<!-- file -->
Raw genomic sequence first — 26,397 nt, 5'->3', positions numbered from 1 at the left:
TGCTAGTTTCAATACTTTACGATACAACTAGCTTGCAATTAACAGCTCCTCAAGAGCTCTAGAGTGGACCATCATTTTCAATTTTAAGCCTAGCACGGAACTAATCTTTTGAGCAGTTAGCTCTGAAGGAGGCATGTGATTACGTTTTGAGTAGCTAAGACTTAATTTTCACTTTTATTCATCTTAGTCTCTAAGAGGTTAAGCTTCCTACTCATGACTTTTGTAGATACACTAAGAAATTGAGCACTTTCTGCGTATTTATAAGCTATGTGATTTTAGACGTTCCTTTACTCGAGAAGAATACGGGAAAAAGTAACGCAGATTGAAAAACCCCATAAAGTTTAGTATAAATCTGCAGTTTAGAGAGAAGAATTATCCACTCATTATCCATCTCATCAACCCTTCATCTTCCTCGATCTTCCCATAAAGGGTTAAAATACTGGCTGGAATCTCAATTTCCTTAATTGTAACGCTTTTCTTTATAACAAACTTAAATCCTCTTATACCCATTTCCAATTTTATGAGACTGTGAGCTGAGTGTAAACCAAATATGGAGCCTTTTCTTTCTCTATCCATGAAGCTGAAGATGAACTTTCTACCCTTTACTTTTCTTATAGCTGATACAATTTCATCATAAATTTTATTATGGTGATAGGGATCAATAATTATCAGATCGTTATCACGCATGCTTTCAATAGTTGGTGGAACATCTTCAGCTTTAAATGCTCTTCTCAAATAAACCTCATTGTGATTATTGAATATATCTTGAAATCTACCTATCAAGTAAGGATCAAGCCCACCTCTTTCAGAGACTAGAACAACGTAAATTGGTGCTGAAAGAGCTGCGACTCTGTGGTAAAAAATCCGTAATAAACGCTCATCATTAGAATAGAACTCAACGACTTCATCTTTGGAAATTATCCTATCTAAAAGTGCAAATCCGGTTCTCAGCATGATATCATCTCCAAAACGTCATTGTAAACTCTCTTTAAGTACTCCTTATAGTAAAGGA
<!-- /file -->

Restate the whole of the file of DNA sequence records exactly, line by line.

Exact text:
Raw genomic sequence first — 26,397 nt, 5'->3', positions numbered from 1 at the left:
TGCTAGTTTCAATACTTTACGATACAACTAGCTTGCAATTAACAGCTCCTCAAGAGCTCTAGAGTGGACCATCATTTTCAATTTTAAGCCTAGCACGGAACTAATCTTTTGAGCAGTTAGCTCTGAAGGAGGCATGTGATTACGTTTTGAGTAGCTAAGACTTAATTTTCACTTTTATTCATCTTAGTCTCTAAGAGGTTAAGCTTCCTACTCATGACTTTTGTAGATACACTAAGAAATTGAGCACTTTCTGCGTATTTATAAGCTATGTGATTTTAGACGTTCCTTTACTCGAGAAGAATACGGGAAAAAGTAACGCAGATTGAAAAACCCCATAAAGTTTAGTATAAATCTGCAGTTTAGAGAGAAGAATTATCCACTCATTATCCATCTCATCAACCCTTCATCTTCCTCGATCTTCCCATAAAGGGTTAAAATACTGGCTGGAATCTCAATTTCCTTAATTGTAACGCTTTTCTTTATAACAAACTTAAATCCTCTTATACCCATTTCCAATTTTATGAGACTGTGAGCTGAGTGTAAACCAAATATGGAGCCTTTTCTTTCTCTATCCATGAAGCTGAAGATGAACTTTCTACCCTTTACTTTTCTTATAGCTGATACAATTTCATCATAAATTTTATTATGGTGATAGGGATCAATAATTATCAGATCGTTATCACGCATGCTTTCAATAGTTGGTGGAACATCTTCAGCTTTAAATGCTCTTCTCAAATAAACCTCATTGTGATTATTGAATATATCTTGAAATCTACCTATCAAGTAAGGATCAAGCCCACCTCTTTCAGAGACTAGAACAACGTAAATTGGTGCTGAAAGAGCTGCGACTCTGTGGTAAAAAATCCGTAATAAACGCTCATCATTAGAATAGAACTCAACGACTTCATCTTTGGAAATTATCCTATCTAAAAGTGCAAATCCGGTTCTCAGCATGATATCATCTCCAAAACGTCATTGTAAACTCTCTTTAAGTACTCCTTATAGTAAAGGA